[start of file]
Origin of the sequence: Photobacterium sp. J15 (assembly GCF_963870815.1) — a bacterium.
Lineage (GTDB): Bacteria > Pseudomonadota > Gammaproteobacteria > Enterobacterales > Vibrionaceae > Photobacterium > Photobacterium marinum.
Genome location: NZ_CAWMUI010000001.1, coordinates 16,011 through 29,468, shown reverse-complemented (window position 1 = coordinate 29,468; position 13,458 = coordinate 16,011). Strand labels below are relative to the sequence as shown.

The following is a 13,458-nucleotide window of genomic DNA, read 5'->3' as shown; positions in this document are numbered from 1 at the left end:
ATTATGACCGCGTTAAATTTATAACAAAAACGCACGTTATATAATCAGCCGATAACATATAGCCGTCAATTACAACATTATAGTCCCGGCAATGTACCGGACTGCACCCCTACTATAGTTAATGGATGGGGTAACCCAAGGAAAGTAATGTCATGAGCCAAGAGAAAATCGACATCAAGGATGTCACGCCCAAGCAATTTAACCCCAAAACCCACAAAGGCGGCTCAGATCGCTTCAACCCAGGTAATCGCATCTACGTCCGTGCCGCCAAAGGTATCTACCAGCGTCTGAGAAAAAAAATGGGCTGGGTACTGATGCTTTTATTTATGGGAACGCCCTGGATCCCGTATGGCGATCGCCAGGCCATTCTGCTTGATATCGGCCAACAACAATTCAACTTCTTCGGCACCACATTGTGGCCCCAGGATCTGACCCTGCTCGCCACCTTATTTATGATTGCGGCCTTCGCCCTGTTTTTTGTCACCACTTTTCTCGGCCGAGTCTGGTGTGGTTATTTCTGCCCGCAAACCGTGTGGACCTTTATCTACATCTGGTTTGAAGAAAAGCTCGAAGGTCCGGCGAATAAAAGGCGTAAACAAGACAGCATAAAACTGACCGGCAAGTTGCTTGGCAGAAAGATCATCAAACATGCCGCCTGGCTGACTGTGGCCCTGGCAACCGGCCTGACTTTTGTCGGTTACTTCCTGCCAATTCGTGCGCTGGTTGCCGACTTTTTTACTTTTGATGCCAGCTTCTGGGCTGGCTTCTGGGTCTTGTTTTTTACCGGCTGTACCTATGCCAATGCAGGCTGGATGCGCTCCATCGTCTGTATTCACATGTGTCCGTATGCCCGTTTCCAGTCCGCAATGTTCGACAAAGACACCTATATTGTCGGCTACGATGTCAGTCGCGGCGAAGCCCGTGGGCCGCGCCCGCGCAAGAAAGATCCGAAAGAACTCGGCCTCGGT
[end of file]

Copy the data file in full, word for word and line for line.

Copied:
Origin of the sequence: Photobacterium sp. J15 (assembly GCF_963870815.1) — a bacterium.
Lineage (GTDB): Bacteria > Pseudomonadota > Gammaproteobacteria > Enterobacterales > Vibrionaceae > Photobacterium > Photobacterium marinum.
Genome location: NZ_CAWMUI010000001.1, coordinates 16,011 through 29,468, shown reverse-complemented (window position 1 = coordinate 29,468; position 13,458 = coordinate 16,011). Strand labels below are relative to the sequence as shown.

The following is a 13,458-nucleotide window of genomic DNA, read 5'->3' as shown; positions in this document are numbered from 1 at the left end:
ATTATGACCGCGTTAAATTTATAACAAAAACGCACGTTATATAATCAGCCGATAACATATAGCCGTCAATTACAACATTATAGTCCCGGCAATGTACCGGACTGCACCCCTACTATAGTTAATGGATGGGGTAACCCAAGGAAAGTAATGTCATGAGCCAAGAGAAAATCGACATCAAGGATGTCACGCCCAAGCAATTTAACCCCAAAACCCACAAAGGCGGCTCAGATCGCTTCAACCCAGGTAATCGCATCTACGTCCGTGCCGCCAAAGGTATCTACCAGCGTCTGAGAAAAAAAATGGGCTGGGTACTGATGCTTTTATTTATGGGAACGCCCTGGATCCCGTATGGCGATCGCCAGGCCATTCTGCTTGATATCGGCCAACAACAATTCAACTTCTTCGGCACCACATTGTGGCCCCAGGATCTGACCCTGCTCGCCACCTTATTTATGATTGCGGCCTTCGCCCTGTTTTTTGTCACCACTTTTCTCGGCCGAGTCTGGTGTGGTTATTTCTGCCCGCAAACCGTGTGGACCTTTATCTACATCTGGTTTGAAGAAAAGCTCGAAGGTCCGGCGAATAAAAGGCGTAAACAAGACAGCATAAAACTGACCGGCAAGTTGCTTGGCAGAAAGATCATCAAACATGCCGCCTGGCTGACTGTGGCCCTGGCAACCGGCCTGACTTTTGTCGGTTACTTCCTGCCAATTCGTGCGCTGGTTGCCGACTTTTTTACTTTTGATGCCAGCTTCTGGGCTGGCTTCTGGGTCTTGTTTTTTACCGGCTGTACCTATGCCAATGCAGGCTGGATGCGCTCCATCGTCTGTATTCACATGTGTCCGTATGCCCGTTTCCAGTCCGCAATGTTCGACAAAGACACCTATATTGTCGGCTACGATGTCAGTCGCGGCGAAGCCCGTGGGCCGCGCCCGCGCAAGAAAGATCCGAAAGAACTCGGCCTCGGT